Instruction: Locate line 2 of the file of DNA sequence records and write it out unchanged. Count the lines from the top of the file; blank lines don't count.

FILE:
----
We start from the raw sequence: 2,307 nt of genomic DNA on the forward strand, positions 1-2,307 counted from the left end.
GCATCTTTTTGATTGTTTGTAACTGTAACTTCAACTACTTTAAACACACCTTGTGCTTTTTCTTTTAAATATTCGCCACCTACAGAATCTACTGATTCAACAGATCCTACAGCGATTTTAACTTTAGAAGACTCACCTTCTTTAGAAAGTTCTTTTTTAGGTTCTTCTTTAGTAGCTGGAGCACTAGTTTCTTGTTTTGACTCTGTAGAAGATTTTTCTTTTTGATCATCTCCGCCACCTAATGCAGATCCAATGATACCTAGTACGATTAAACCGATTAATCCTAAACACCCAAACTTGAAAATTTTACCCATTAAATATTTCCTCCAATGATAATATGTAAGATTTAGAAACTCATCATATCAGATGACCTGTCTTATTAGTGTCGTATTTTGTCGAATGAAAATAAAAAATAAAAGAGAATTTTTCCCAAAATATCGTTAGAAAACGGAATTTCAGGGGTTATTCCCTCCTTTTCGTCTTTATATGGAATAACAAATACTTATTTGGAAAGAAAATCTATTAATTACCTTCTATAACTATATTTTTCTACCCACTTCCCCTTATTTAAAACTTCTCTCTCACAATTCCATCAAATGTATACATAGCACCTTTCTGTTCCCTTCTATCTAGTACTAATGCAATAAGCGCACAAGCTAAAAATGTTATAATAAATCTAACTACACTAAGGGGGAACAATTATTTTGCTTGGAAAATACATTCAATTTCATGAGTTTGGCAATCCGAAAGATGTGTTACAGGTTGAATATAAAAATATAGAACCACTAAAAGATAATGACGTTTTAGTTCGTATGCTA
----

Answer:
GCATCTTTTTGATTGTTTGTAACTGTAACTTCAACTACTTTAAACACACCTTGTGCTTTTTCTTTTAAATATTCGCCACCTACAGAATCTACTGATTCAACAGATCCTACAGCGATTTTAACTTTAGAAGACTCACCTTCTTTAGAAAGTTCTTTTTTAGGTTCTTCTTTAGTAGCTGGAGCACTAGTTTCTTGTTTTGACTCTGTAGAAGATTTTTCTTTTTGATCATCTCCGCCACCTAATGCAGATCCAATGATACCTAGTACGATTAAACCGATTAATCCTAAACACCCAAACTTGAAAATTTTACCCATTAAATATTTCCTCCAATGATAATATGTAAGATTTAGAAACTCATCATATCAGATGACCTGTCTTATTAGTGTCGTATTTTGTCGAATGAAAATAAAAAATAAAAGAGAATTTTTCCCAAAATATCGTTAGAAAACGGAATTTCAGGGGTTATTCCCTCCTTTTCGTCTTTATATGGAATAACAAATACTTATTTGGAAAGAAAATCTATTAATTACCTTCTATAACTATATTTTTCTACCCACTTCCCCTTATTTAAAACTTCTCTCTCACAATTCCATCAAATGTATACATAGCACCTTTCTGTTCCCTTCTATCTAGTACTAATGCAATAAGCGCACAAGCTAAAAATGTTATAATAAATCTAACTACACTAAGGGGGAACAATTATTTTGCTTGGAAAATACATTCAATTTCATGAGTTTGGCAATCCGAAAGATGTGTTACAGGTTGAATATAAAAATATAGAACCACTAAAAGATAATGACGTTTTAGTTCGTATGCTA